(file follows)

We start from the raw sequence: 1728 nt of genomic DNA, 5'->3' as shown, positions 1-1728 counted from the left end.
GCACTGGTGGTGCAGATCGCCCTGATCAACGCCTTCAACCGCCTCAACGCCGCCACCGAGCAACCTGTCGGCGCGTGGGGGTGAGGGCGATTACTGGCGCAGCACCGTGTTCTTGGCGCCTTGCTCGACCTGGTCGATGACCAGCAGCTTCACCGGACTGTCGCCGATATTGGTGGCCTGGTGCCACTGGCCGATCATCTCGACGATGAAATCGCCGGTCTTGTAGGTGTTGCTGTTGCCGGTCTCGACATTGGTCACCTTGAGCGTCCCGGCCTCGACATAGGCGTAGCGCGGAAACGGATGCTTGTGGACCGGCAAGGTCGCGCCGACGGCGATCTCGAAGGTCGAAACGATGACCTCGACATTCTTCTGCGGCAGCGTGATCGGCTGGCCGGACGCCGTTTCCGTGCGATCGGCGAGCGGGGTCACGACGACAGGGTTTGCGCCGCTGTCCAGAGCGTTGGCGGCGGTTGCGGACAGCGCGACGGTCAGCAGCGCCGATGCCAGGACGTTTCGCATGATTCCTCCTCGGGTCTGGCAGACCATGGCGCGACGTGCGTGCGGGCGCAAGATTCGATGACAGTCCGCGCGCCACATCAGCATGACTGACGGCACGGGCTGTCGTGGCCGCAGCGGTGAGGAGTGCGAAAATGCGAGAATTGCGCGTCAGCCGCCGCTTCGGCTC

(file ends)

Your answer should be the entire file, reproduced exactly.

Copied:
We start from the raw sequence: 1728 nt of genomic DNA, 5'->3' as shown, positions 1-1728 counted from the left end.
GCACTGGTGGTGCAGATCGCCCTGATCAACGCCTTCAACCGCCTCAACGCCGCCACCGAGCAACCTGTCGGCGCGTGGGGGTGAGGGCGATTACTGGCGCAGCACCGTGTTCTTGGCGCCTTGCTCGACCTGGTCGATGACCAGCAGCTTCACCGGACTGTCGCCGATATTGGTGGCCTGGTGCCACTGGCCGATCATCTCGACGATGAAATCGCCGGTCTTGTAGGTGTTGCTGTTGCCGGTCTCGACATTGGTCACCTTGAGCGTCCCGGCCTCGACATAGGCGTAGCGCGGAAACGGATGCTTGTGGACCGGCAAGGTCGCGCCGACGGCGATCTCGAAGGTCGAAACGATGACCTCGACATTCTTCTGCGGCAGCGTGATCGGCTGGCCGGACGCCGTTTCCGTGCGATCGGCGAGCGGGGTCACGACGACAGGGTTTGCGCCGCTGTCCAGAGCGTTGGCGGCGGTTGCGGACAGCGCGACGGTCAGCAGCGCCGATGCCAGGACGTTTCGCATGATTCCTCCTCGGGTCTGGCAGACCATGGCGCGACGTGCGTGCGGGCGCAAGATTCGATGACAGTCCGCGCGCCACATCAGCATGACTGACGGCACGGGCTGTCGTGGCCGCAGCGGTGAGGAGTGCGAAAATGCGAGAATTGCGCGTCAGCCGCCGCTTCGGCTC